Months after his daughter’s birth in 2017, Chris Jung dropped off a test-tube of her saliva to his company’s genetic testing lab in Hong Kong. He had grand ambitions for the baby, and was seeking clues to the future in her DNA. She might become a prominent professional, he thought, possibly even a doctor.
But Jung’s plans shifted after analysis by his firm, Gene Discovery, suggested his daughter had strong abilities in music, math and sports—though a lesser aptitude for memorizing details. As the little girl grows up, Jung said he will pour resources into developing those talents, while steering her away from professions that require a lot of memorization.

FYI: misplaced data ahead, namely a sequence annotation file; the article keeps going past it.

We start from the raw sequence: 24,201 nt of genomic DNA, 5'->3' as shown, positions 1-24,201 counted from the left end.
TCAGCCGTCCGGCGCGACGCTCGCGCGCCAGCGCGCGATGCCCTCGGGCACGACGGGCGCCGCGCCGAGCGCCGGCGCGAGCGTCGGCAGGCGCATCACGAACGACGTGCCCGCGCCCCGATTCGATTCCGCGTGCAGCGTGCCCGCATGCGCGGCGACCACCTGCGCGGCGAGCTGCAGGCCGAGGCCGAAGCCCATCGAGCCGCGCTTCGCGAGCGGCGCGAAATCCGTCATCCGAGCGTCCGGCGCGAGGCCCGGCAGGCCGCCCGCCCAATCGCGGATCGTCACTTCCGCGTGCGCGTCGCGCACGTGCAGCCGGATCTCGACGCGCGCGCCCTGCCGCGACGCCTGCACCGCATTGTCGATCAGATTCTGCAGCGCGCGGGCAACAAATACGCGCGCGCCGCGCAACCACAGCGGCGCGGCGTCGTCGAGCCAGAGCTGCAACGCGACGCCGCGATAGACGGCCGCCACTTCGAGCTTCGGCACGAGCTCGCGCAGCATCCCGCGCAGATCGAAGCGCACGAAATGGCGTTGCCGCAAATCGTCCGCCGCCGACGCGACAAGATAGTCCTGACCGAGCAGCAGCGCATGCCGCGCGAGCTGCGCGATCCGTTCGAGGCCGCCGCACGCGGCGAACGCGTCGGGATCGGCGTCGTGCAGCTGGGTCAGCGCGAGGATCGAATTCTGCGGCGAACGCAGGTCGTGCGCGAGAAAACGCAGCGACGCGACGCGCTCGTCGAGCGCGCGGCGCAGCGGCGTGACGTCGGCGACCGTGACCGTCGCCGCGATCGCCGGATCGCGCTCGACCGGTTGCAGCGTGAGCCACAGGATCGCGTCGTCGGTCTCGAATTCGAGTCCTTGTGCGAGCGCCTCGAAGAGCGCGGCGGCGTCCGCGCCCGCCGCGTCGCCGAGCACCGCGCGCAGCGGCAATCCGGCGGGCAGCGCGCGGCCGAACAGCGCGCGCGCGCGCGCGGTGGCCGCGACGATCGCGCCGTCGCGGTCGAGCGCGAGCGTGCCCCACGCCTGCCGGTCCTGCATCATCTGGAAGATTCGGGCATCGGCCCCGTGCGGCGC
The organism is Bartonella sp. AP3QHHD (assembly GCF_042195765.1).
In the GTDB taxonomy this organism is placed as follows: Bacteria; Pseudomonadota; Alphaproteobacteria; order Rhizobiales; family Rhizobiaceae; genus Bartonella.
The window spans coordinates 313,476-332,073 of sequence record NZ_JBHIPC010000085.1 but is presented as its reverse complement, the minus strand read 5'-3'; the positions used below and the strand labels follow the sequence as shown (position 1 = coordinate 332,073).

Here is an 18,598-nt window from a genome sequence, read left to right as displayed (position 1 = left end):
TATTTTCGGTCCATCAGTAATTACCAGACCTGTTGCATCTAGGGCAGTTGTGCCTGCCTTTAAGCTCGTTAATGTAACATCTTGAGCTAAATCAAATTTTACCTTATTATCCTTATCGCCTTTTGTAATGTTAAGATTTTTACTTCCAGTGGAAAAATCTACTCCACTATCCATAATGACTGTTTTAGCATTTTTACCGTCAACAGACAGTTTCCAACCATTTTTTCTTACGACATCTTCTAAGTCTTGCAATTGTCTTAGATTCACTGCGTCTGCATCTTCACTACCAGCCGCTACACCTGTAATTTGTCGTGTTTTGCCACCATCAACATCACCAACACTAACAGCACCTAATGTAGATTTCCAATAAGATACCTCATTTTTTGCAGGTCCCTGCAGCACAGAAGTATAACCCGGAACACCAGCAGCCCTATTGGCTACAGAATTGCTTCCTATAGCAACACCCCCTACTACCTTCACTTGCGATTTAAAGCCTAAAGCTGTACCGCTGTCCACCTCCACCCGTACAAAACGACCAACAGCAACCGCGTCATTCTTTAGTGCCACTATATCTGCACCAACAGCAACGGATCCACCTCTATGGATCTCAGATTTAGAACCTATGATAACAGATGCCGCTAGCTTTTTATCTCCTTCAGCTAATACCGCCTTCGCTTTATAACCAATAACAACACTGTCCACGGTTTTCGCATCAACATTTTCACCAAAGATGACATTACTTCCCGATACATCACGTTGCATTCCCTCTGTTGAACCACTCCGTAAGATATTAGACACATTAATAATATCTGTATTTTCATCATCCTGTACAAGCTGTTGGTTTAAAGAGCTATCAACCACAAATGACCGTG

“Originally, I would like her to become a professional like a doctor or lawyer,” said Jung, chief operating officer of Good Union Corp., the parent company of Gene Discovery. “But once I looked into the results, it talked about how her memory is so bad. I switched my expectations because if I would like her to become a professional, she needs to study a lot and remember a lot.